Wednesday, September 19, 2012

Where It Began

Author: Ann Redisch Stampler
Author's Website:
Publisher: Simon Pulse (Simon & Schuster)
Released: March 6, 2012
Genre: YA Contemporary
Series: No
Source: Library
Challenge: 2012 Debut Author Challenge

Gabby wakes up with no memory of how she got into a hospital bed with alien doctors and nurses hovering over her. She clearly remembers her transformation junior year from invisible Gabby of Winston School to flawless, gorgeous Gabby, Billy Nash's not-unpopular girlfriend. But she's desperate to get that flawless life back - Billy isn't calling and her new life seems to have disappeared. And everything is just falling to pieces around her. So Gabby has to figure out what went wrong, and where it all began.
When I posted this book as part of an In My Mailbox, someone commented on the gorgeous cover. I think it's a real ironic twist that the girl on the cover has a gorgeous, flawless face, when for the entire length of the book, Gabby is dealing with covering up the scars and discoloration from the crash. But it speaks to the whole theme of the story, and in this case, the cover speaks volumes about the book itself.

As for the inside - it's amazing!! Gabby's voice is just confused enough to draw you in to feel sorry for her, but just strong enough to have you cheering for her when she finally takes control. It's interesting that for most of the book, she's actually behaving quite despicably, especially to the few people she can count as real friends, but as a reader, you still ache for her and want things to work out for her. Even though she makes plenty of mistakes of her own, she's mostly a victim, a clueless victim, first of her mother's ridiculous ideas of acceptance and then of everyone else.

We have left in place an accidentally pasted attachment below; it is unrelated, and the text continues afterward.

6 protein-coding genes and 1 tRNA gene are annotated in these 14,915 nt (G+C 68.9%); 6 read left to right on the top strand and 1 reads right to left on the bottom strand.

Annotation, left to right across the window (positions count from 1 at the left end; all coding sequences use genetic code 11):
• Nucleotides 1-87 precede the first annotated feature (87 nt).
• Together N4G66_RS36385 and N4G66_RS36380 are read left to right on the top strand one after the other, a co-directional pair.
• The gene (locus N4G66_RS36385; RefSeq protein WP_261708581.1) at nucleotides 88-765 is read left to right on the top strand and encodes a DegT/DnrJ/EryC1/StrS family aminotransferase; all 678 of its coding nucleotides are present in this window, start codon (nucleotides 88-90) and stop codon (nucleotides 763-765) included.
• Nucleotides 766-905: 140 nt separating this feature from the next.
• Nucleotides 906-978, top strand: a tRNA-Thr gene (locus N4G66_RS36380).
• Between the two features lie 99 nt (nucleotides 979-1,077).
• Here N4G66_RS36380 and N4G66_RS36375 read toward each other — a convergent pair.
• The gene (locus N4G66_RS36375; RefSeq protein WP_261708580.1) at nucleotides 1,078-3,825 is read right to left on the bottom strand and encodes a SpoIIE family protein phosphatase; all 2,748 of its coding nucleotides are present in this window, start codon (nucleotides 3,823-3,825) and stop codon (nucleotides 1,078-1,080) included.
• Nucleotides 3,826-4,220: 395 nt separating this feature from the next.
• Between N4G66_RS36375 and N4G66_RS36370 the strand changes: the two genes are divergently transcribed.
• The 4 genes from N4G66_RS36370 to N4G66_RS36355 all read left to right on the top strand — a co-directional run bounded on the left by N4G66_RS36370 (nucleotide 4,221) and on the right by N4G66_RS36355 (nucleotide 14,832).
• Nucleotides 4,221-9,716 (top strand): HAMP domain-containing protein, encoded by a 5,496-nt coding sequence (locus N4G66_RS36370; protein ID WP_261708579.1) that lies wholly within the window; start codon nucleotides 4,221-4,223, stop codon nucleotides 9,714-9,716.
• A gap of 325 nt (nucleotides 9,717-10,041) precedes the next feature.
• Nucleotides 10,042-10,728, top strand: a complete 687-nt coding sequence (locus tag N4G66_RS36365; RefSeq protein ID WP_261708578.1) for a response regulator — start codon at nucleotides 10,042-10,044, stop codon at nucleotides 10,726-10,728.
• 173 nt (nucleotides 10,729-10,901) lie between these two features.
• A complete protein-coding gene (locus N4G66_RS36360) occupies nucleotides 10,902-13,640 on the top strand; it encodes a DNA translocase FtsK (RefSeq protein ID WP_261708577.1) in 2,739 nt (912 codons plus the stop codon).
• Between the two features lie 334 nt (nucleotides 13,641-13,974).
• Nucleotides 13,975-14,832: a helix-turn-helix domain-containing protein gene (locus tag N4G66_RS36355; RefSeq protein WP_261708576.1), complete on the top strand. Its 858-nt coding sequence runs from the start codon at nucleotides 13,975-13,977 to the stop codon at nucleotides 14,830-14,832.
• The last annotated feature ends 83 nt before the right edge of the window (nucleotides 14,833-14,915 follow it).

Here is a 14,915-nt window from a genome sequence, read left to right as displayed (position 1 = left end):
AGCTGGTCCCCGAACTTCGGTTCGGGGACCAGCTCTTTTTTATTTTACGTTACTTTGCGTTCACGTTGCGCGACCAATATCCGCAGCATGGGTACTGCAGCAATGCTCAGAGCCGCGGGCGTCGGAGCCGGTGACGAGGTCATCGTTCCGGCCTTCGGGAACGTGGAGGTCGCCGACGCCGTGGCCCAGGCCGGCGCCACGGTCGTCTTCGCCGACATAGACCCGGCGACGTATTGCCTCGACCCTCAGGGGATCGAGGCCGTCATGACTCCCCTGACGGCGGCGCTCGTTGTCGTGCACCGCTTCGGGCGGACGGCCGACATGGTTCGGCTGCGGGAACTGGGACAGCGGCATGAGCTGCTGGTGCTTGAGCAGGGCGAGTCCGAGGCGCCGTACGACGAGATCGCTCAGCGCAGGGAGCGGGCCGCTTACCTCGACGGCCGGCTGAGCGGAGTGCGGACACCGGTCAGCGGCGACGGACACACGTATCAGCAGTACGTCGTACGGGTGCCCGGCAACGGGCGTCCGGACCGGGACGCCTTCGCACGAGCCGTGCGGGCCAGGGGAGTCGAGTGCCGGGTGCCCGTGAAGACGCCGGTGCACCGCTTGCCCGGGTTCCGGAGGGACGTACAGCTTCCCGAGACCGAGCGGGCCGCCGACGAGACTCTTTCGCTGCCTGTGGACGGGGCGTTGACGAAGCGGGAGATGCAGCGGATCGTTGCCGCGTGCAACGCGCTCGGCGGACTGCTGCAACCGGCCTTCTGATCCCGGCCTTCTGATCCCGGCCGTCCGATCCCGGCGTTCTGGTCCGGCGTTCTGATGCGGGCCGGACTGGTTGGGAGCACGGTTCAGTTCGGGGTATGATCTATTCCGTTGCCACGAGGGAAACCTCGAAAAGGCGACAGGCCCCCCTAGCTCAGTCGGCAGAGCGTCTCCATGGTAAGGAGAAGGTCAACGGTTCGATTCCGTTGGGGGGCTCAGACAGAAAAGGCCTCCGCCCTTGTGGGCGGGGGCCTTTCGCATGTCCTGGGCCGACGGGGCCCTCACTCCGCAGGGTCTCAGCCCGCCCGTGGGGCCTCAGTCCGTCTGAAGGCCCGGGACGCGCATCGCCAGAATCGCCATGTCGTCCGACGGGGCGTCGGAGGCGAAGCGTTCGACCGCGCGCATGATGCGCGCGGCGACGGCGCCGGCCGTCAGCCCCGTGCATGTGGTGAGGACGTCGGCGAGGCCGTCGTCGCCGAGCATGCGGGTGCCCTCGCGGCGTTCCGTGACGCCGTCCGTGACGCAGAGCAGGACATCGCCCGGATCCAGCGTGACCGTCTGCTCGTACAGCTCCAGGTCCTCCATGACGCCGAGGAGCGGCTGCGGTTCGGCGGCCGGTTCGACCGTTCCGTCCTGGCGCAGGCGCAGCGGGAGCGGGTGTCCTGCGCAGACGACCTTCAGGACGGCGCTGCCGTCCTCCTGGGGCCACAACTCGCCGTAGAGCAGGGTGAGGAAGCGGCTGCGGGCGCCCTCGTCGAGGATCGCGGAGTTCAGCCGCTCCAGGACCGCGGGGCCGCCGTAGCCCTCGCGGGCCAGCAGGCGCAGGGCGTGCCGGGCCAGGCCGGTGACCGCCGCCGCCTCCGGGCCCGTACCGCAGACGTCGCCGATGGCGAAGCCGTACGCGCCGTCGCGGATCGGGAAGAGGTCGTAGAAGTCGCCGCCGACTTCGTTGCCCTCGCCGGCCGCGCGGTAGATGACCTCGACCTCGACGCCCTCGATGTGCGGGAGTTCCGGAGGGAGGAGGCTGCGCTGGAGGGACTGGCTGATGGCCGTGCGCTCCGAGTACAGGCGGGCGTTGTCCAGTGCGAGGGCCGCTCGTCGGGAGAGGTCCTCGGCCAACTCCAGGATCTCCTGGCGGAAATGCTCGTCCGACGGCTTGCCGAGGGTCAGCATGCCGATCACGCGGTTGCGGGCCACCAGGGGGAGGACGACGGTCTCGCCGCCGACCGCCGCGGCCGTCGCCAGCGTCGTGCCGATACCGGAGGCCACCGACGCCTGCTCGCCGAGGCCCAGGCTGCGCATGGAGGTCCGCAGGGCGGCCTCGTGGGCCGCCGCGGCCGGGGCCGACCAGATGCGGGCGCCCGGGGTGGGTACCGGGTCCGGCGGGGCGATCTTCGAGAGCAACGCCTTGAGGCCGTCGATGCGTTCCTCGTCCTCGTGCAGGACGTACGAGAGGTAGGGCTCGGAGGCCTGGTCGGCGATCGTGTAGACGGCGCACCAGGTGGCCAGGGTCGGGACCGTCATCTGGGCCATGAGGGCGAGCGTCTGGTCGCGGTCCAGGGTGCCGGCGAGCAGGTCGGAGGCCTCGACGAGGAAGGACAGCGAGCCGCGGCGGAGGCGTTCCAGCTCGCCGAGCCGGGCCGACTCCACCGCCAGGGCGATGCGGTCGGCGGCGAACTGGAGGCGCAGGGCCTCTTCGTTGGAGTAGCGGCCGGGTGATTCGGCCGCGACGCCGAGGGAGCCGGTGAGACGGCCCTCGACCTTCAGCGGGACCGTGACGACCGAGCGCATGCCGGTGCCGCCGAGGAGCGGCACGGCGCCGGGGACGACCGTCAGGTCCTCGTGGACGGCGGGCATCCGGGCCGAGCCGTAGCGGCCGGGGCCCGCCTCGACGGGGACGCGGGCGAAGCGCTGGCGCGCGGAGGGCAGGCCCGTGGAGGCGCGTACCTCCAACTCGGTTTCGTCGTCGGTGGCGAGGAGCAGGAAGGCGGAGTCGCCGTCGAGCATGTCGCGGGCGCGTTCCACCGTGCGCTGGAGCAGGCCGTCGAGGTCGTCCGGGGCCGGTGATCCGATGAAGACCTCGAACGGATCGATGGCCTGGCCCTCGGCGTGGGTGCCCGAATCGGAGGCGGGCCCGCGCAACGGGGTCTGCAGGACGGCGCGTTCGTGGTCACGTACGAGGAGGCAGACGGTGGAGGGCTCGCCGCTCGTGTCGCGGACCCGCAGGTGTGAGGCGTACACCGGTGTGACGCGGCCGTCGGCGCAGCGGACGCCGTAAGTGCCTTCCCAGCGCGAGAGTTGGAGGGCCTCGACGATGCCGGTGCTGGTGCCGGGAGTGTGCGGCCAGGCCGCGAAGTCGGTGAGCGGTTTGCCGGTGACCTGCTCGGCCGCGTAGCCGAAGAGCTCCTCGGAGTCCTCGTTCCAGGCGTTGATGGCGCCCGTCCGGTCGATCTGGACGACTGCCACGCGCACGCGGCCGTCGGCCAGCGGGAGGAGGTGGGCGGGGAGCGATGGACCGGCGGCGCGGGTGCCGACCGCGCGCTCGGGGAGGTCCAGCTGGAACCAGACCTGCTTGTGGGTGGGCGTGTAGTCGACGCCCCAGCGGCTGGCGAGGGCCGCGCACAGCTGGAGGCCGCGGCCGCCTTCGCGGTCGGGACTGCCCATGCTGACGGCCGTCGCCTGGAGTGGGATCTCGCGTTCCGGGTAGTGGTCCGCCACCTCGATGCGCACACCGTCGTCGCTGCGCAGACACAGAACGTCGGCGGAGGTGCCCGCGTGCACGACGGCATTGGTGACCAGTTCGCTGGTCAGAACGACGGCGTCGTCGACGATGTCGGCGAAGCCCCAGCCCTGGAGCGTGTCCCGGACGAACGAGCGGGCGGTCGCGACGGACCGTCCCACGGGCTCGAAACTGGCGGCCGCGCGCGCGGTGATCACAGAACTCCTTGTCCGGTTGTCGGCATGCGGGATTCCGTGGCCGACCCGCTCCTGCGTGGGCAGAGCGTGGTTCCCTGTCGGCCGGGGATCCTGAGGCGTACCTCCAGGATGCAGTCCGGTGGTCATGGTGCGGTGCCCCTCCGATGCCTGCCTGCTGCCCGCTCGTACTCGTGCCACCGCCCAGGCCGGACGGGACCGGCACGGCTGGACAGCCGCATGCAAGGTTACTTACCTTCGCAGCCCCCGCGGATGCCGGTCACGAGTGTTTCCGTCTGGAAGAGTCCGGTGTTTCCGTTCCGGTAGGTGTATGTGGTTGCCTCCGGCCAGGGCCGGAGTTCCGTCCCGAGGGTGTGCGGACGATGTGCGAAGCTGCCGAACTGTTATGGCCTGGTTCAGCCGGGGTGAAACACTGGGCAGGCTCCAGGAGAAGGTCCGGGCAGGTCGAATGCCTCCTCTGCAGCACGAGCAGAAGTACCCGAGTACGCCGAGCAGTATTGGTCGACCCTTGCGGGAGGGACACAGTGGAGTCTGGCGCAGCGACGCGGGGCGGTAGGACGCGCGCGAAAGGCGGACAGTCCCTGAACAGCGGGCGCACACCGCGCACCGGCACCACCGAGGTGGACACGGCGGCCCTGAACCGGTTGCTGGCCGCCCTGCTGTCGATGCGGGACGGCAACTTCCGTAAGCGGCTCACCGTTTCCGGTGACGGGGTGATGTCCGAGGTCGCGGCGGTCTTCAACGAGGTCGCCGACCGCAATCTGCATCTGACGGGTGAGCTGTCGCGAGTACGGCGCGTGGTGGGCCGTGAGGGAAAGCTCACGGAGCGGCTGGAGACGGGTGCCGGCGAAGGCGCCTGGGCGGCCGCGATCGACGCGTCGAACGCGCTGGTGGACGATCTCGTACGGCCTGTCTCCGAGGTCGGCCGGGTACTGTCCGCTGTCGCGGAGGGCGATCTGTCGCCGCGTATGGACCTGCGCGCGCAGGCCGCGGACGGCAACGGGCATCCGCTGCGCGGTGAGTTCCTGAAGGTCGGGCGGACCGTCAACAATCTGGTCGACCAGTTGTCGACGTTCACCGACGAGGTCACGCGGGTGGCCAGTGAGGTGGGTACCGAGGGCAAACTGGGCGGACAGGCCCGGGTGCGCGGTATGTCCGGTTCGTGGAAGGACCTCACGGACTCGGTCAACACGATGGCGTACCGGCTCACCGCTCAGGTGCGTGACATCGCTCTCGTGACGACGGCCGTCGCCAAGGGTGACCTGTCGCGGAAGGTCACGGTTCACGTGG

I love the time element of the storytelling, the way Gabby goes back and forth between narrating what is happening now and what happened in the past. And I love that it's all in the present tense, which heightens the effect that it's all mixed up for Gabby, that she's experiencing it all at once as she tries to make sense of what's going on. Ann Stampler's writing style is so understated but so sharp, so incisive. Every word counts and packs a punch.

And speaking of packing a punch - I abso-tota-lutely love the last sentence! No, don't flip ahead and read it, it has to come after reading the entire book. It's just the perfect wrap-up to Gabby's story. It shows Gabby's growth, what she learned from this whole experience - and it says it in one line. The last chapter is a nice resolution, showing where she ended up, after she figured out where it began, but that last line is really all that's necessary to tie up the story and finish it off.

I loved this book so much that as soon as I finished it, I went back and flipped through it, rereading bits and pieces of it. It's definitely, as Jenny Han is quoted on the cover as saying, "unputdownable!"

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